Book Review & Giveaway: Emmy Nation, Undercover Suffragette, by L. Davis Munro

As the mother of three daughters in the United States, I know that we take much of our freedoms as women for granted.  From our right to vote to our career opportunities--women (and some men) worked long and hard to help grant those freedoms and options.   I was excited to read and review Emmy Nation, Undercover Suffragette, by L. Davis Munro.  What was my review of this book?

I received a complimentary copy of this book for use in my review. All opinions are my own. I am also excited to offer a link to the book tour giveaway at the end of this post. Enter to win either a copy of the book or a $15 Amazon Gift Card.

Quick Summary of Emmy Nation, Undercover Suffragette. Being an independent woman in 1913 London is certainly empowering, but Emmy Nation is tired of the inescapable damp seeping through her worn shoes and the hopeless grumblings of her stomach.

When she receives an offer from Scotland Yard to boost her typist income by spying on the Women’s Social and Political Union (WSPU), Emmy jumps at the chance. But as she grows closer to the WSPU women the lines begin to blur, and when a painful part of her past resurfaces Emmy begins to question her choices.

​How far are you willing to go to secure your equality?

Video Trailer....


Emmy Nation, Undercover Suffragette offers a wonderful look into women's history. As Emmy develops relationships and takes an inside look at the efforts of the WSPU--she grows as a character and as a woman. This book is a wonderful look at women during the time period--and into the strength and perseverance exhibited in order for the movement to succeed. 

Emmy Nation appeals to fans of historical fiction--and other readers as well. My middle daughter balks at the reading of historical fiction. The language and terms are simply off-putting to her and she doesn't enjoy them. While readers will find historical accuracy and insights in L. Davis Munro's book--younger readers are less likely to be distracted by antiquated language and phrasing.

Emmy Nation offers Volume 1 to a series. I was not aware that this book was only the first volume in a series dedicated to the author's The Suffragette Nation series. This first book certainly tells a full story from Emmy's viewpoint--but, it seemed to end a bit abruptly. Bear in mind that this book leaves some loose ends and questions for future volumes. 

Would I recommend Emmy Nation, Undercover Suffragette by L. Davis Munro? I loved this book--and I look forward to adding additional volumes from the series to my reading list in the future. The author creates a well developed character in Emmy and offers a wonderful, historical look at women's rights from an "insider's" perspective. I think this book would appeal to any reader interested in the suffrage movement and women's rights. I think it's especially valuable to young adults who have become so far removed from both the women and the times of limited women's freedoms and rights.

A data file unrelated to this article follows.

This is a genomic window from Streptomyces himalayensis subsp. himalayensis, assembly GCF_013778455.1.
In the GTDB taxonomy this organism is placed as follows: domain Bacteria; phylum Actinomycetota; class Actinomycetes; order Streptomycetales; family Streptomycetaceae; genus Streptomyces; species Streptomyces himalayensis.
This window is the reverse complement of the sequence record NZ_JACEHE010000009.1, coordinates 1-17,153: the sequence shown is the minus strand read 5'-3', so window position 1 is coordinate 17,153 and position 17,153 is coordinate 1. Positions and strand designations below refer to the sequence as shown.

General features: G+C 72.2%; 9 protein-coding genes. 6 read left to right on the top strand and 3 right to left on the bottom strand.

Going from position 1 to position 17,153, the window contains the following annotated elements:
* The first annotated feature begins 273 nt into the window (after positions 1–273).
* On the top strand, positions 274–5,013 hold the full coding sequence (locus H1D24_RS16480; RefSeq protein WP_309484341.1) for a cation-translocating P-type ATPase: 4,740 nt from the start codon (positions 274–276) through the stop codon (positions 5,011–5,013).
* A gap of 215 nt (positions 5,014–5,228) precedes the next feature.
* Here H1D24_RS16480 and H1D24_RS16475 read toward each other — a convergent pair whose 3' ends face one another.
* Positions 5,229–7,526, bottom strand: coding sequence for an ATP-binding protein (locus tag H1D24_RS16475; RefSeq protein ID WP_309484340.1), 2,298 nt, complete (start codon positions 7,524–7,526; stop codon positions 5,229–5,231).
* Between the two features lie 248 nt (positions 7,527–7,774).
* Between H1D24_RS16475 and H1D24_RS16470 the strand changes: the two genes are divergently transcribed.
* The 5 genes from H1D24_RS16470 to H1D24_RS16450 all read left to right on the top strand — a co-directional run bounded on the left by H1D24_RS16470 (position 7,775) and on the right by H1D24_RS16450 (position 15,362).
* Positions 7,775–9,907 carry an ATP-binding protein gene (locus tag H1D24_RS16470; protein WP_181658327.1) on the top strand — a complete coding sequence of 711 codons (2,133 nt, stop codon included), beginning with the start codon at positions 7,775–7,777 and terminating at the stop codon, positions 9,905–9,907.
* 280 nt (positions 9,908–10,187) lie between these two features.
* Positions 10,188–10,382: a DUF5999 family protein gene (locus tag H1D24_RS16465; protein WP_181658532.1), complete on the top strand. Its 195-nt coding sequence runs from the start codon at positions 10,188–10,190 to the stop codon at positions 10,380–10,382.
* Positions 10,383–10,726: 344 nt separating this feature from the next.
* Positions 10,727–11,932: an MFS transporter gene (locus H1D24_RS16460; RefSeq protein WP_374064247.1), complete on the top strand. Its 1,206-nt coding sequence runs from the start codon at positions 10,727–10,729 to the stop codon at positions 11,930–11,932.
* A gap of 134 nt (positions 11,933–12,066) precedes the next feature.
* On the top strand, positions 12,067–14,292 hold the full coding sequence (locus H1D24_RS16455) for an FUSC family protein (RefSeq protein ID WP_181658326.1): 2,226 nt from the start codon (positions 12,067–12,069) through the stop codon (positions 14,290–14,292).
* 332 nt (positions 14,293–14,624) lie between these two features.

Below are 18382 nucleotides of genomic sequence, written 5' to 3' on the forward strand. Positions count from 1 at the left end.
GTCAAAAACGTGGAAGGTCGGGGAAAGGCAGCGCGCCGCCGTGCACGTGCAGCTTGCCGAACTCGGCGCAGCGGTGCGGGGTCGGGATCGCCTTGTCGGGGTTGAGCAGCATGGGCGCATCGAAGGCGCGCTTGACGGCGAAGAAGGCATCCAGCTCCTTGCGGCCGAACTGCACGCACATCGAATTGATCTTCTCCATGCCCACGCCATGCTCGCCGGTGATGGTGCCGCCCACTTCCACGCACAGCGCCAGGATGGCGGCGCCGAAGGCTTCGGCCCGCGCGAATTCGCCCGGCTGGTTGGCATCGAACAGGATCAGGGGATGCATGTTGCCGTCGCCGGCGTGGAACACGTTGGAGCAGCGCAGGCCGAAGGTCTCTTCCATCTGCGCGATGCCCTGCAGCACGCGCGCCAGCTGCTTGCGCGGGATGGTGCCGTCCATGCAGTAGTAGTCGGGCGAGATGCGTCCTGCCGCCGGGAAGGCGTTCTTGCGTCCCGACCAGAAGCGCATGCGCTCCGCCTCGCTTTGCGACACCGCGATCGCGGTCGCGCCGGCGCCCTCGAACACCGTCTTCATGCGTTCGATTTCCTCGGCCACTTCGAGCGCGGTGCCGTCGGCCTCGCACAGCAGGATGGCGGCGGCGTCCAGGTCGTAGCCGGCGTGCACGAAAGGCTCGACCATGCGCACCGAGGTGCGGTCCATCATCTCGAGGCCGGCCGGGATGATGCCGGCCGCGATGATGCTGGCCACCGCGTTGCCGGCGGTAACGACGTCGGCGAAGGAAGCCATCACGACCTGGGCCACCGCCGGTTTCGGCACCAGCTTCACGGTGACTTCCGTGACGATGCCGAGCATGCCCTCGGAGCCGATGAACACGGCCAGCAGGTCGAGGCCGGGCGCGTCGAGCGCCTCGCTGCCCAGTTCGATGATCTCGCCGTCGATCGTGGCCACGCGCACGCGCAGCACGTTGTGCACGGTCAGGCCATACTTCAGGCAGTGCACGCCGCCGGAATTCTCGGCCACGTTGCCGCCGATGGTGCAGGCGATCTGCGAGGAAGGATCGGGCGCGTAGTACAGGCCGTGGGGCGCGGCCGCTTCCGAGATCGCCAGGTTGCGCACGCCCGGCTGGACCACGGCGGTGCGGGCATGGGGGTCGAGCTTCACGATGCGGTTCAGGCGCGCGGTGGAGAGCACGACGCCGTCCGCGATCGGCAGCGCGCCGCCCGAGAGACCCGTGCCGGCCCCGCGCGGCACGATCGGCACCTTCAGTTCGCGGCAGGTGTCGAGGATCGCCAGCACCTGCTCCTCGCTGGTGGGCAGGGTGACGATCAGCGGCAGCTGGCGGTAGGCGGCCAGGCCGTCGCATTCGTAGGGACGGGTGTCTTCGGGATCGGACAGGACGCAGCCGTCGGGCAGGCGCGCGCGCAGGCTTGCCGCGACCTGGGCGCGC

Buy the book:  Amazon   Book Depository

Meet the Author:
L. Davis Munro holds a master’s degree with a focus on women’s suffrage theatre and works in theatre and dance. 

She currently lives in Toronto, Ontario, Canada, with her husband and her dog.

Connect with the author:  
 Website   Twitter   Facebook

Enter to Win 1 of 2 Book Tour Prizes! 
Win either a copy of Emmy Nation or $15 Amazon gift card 
 (print book USA & Canada) (ebook International) 

 a Rafflecopter giveaway

Post a Comment


  1. Loved your review! I really enjoyed the book as well. I agree with you that young people today should understand the groundwork that led to freedom of rights for women today. Debra

  2. I want to win because this book sounds interesting

  3. As a woman myself, I would love to read this book to read more about the history of women's rights!

  4. Angela, thank you for your wonderful review of Emmy Nation! I am so happy to hear that you enjoyed the book. Although I didn't write a YA novel, part of me secretly always hoped that young adults would feel it was an accessible novel and an interesting novel. I feel that the women's rights movement had some really amazing real life heroines and heroes that would inspire a lot of young girls and boys these days, if only they were taught this history on a more regular basis.



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